Wollongong is enjoying a live music “renaissance” and reviving the Regent Theatre is great for the perception of the city, according to a peak tourism body.
Century Venues (who own and operate the Enmore, the Metro and Factory theatres) have signalled they’re keen to purchase the historic Keira Street venue.
“Investors, such as this, have seen a supportive council in the cultural space and made decisions to invest based on this supportive environment,” Destination Wollongong (DW) general manager Mark Sleigh told the Illawarra Mercury.
“What a great selling point for the city.”
DW major events and special projects manager Jermey Wilshire said having entertainment venues ranging in size enhances the reputation of the city as a “great place to live, stay and play”.
“Another strong venue reduces the ‘escape spend’ – dollars lost from locals driving to Sydney and staying overnight to see live shows,” Mr Wilshire said.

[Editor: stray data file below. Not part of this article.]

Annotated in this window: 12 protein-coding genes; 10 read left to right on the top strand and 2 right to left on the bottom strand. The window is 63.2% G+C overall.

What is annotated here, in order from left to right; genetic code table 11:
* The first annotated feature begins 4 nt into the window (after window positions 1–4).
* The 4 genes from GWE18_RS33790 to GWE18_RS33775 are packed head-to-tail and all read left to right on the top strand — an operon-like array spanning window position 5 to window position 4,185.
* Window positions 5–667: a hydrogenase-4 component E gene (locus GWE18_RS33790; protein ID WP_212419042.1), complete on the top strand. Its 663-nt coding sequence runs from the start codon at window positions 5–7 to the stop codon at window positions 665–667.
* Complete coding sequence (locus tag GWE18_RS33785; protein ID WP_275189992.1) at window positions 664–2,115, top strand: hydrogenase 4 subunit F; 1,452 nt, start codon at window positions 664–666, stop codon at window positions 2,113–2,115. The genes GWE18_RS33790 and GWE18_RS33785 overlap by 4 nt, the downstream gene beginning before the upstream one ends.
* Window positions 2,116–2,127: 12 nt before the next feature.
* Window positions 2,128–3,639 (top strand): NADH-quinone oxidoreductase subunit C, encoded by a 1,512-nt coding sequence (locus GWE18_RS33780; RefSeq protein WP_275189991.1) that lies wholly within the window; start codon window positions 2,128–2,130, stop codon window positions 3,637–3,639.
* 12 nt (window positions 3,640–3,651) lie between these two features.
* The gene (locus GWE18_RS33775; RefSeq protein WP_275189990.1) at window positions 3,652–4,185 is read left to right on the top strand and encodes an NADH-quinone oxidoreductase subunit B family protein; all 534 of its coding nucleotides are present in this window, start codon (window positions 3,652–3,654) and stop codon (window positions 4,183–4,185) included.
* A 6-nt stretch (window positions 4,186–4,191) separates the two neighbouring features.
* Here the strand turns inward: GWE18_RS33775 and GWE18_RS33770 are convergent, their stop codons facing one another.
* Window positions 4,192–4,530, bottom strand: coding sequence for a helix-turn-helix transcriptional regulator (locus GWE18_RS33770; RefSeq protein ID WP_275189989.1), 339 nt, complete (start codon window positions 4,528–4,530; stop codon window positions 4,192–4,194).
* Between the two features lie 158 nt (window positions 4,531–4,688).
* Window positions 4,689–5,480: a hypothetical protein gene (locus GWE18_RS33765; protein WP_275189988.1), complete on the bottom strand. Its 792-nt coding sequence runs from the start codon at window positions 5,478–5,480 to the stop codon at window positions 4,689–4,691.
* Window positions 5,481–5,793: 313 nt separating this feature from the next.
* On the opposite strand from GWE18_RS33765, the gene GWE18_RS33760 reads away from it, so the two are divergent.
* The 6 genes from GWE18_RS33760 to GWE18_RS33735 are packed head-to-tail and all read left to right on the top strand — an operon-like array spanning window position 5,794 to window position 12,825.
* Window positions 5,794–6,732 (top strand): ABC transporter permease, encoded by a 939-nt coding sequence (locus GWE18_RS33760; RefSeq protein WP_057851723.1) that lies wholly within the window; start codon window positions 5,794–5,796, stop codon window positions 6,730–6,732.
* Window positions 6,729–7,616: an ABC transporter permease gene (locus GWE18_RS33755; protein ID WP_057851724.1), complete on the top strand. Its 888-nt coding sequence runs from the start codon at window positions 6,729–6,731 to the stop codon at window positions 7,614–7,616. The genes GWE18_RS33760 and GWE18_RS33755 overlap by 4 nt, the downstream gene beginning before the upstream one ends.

“It will add to the profile and depth of the region’s live entertainment industry.”
Currently the Regent has a 1200 seat auditorium while the Town Hall can seat up to 944.
Estimates based on a third of patrons visiting from outside the region meant the new venues had the potential to inject more than $150,000 per concert, according to Mr Wilshire.
“Having venues that engage the community, encourage social interaction, foster the arts and innovation, and contribute to a vibrant night life is important for the city,” he said.
Demand was strong enough, Mr Wilshire said, due to the CBD population set to double over the next two years, coupled with the city being a drawcard for visitors from the Southern Highlands and South Coast.
“Supporting local talent and operators remains vitally important, but all boats rise on a tide, so a diverse and growing live entertainment scene has to be a positive thing,” he said.
Century Venues director Greg Khoury told the Mercury they were in a due diligence stage and testing the market before committing to the sale.
Anita’s Theatre managing director Nick Josifovski said as the Regent was a cinema in its heyday it would need significant work to make it an operational live music venue.
“There’s no back stage, there’s no green room, there’s no air-conditioning,” Mr Josifovski said.
“The stage was built by [Gateway City] church because they were putting music on, and the back of the wall is it, that’s where the screen is ... it needs lots of money to be spent on it.”